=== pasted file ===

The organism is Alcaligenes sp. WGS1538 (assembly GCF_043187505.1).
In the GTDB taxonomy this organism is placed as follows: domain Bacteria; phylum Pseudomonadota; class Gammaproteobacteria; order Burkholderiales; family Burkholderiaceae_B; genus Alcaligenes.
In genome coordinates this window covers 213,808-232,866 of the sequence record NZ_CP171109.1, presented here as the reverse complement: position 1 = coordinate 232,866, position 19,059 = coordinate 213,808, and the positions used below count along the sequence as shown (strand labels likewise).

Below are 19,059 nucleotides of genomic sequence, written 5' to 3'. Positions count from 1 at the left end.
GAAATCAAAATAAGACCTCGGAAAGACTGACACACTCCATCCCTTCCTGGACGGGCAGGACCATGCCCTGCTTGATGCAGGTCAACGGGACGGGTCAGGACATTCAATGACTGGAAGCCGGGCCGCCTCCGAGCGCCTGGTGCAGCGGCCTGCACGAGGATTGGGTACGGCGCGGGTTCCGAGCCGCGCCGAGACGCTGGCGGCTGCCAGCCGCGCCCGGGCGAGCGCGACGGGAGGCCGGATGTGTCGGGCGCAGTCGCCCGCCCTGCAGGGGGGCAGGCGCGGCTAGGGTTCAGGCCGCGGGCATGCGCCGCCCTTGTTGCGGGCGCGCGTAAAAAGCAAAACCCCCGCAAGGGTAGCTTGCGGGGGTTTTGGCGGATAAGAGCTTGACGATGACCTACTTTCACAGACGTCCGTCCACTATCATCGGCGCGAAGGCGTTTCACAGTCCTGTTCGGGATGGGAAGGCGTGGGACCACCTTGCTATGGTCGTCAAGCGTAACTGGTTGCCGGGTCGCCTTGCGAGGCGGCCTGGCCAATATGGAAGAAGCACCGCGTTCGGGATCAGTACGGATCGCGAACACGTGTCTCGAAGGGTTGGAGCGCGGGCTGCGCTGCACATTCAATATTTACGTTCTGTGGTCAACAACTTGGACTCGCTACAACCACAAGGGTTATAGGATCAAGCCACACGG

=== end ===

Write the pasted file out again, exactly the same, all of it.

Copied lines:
The organism is Alcaligenes sp. WGS1538 (assembly GCF_043187505.1).
In the GTDB taxonomy this organism is placed as follows: domain Bacteria; phylum Pseudomonadota; class Gammaproteobacteria; order Burkholderiales; family Burkholderiaceae_B; genus Alcaligenes.
In genome coordinates this window covers 213,808-232,866 of the sequence record NZ_CP171109.1, presented here as the reverse complement: position 1 = coordinate 232,866, position 19,059 = coordinate 213,808, and the positions used below count along the sequence as shown (strand labels likewise).

Below are 19,059 nucleotides of genomic sequence, written 5' to 3'. Positions count from 1 at the left end.
GAAATCAAAATAAGACCTCGGAAAGACTGACACACTCCATCCCTTCCTGGACGGGCAGGACCATGCCCTGCTTGATGCAGGTCAACGGGACGGGTCAGGACATTCAATGACTGGAAGCCGGGCCGCCTCCGAGCGCCTGGTGCAGCGGCCTGCACGAGGATTGGGTACGGCGCGGGTTCCGAGCCGCGCCGAGACGCTGGCGGCTGCCAGCCGCGCCCGGGCGAGCGCGACGGGAGGCCGGATGTGTCGGGCGCAGTCGCCCGCCCTGCAGGGGGGCAGGCGCGGCTAGGGTTCAGGCCGCGGGCATGCGCCGCCCTTGTTGCGGGCGCGCGTAAAAAGCAAAACCCCCGCAAGGGTAGCTTGCGGGGGTTTTGGCGGATAAGAGCTTGACGATGACCTACTTTCACAGACGTCCGTCCACTATCATCGGCGCGAAGGCGTTTCACAGTCCTGTTCGGGATGGGAAGGCGTGGGACCACCTTGCTATGGTCGTCAAGCGTAACTGGTTGCCGGGTCGCCTTGCGAGGCGGCCTGGCCAATATGGAAGAAGCACCGCGTTCGGGATCAGTACGGATCGCGAACACGTGTCTCGAAGGGTTGGAGCGCGGGCTGCGCTGCACATTCAATATTTACGTTCTGTGGTCAACAACTTGGACTCGCTACAACCACAAGGGTTATAGGATCAAGCCACACGG